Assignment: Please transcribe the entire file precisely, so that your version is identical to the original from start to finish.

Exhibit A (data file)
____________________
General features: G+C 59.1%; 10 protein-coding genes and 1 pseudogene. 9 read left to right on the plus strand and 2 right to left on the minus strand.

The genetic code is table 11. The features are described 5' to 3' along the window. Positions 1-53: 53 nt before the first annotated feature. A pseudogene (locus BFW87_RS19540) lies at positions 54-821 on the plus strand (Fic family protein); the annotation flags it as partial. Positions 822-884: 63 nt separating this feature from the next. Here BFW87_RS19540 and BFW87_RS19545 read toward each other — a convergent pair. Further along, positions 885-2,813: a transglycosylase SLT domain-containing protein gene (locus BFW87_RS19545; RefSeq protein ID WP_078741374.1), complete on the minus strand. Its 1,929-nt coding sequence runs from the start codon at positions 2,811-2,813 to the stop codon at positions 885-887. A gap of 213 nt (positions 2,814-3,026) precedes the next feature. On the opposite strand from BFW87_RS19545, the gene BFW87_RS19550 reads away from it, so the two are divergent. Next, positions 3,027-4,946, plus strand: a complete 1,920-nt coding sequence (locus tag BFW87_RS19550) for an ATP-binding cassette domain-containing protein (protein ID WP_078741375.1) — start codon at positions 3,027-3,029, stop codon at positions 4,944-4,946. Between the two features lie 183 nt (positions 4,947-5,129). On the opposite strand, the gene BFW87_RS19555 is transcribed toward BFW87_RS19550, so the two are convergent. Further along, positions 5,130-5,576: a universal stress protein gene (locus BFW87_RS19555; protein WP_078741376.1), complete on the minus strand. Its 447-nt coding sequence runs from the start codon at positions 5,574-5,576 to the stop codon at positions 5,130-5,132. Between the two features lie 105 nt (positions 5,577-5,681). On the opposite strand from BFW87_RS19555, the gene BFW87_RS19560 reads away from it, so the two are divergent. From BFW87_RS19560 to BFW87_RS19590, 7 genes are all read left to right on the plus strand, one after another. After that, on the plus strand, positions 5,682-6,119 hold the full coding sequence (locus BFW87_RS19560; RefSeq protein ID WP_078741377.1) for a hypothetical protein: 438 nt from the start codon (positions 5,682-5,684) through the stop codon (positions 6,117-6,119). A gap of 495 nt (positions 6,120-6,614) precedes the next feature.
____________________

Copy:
General features: G+C 59.1%; 10 protein-coding genes and 1 pseudogene. 9 read left to right on the plus strand and 2 right to left on the minus strand.

The genetic code is table 11. The features are described 5' to 3' along the window. Positions 1-53: 53 nt before the first annotated feature. A pseudogene (locus BFW87_RS19540) lies at positions 54-821 on the plus strand (Fic family protein); the annotation flags it as partial. Positions 822-884: 63 nt separating this feature from the next. Here BFW87_RS19540 and BFW87_RS19545 read toward each other — a convergent pair. Further along, positions 885-2,813: a transglycosylase SLT domain-containing protein gene (locus BFW87_RS19545; RefSeq protein ID WP_078741374.1), complete on the minus strand. Its 1,929-nt coding sequence runs from the start codon at positions 2,811-2,813 to the stop codon at positions 885-887. A gap of 213 nt (positions 2,814-3,026) precedes the next feature. On the opposite strand from BFW87_RS19545, the gene BFW87_RS19550 reads away from it, so the two are divergent. Next, positions 3,027-4,946, plus strand: a complete 1,920-nt coding sequence (locus tag BFW87_RS19550) for an ATP-binding cassette domain-containing protein (protein ID WP_078741375.1) — start codon at positions 3,027-3,029, stop codon at positions 4,944-4,946. Between the two features lie 183 nt (positions 4,947-5,129). On the opposite strand, the gene BFW87_RS19555 is transcribed toward BFW87_RS19550, so the two are convergent. Further along, positions 5,130-5,576: a universal stress protein gene (locus BFW87_RS19555; protein WP_078741376.1), complete on the minus strand. Its 447-nt coding sequence runs from the start codon at positions 5,574-5,576 to the stop codon at positions 5,130-5,132. Between the two features lie 105 nt (positions 5,577-5,681). On the opposite strand from BFW87_RS19555, the gene BFW87_RS19560 reads away from it, so the two are divergent. From BFW87_RS19560 to BFW87_RS19590, 7 genes are all read left to right on the plus strand, one after another. After that, on the plus strand, positions 5,682-6,119 hold the full coding sequence (locus BFW87_RS19560; RefSeq protein ID WP_078741377.1) for a hypothetical protein: 438 nt from the start codon (positions 5,682-5,684) through the stop codon (positions 6,117-6,119). A gap of 495 nt (positions 6,120-6,614) precedes the next feature.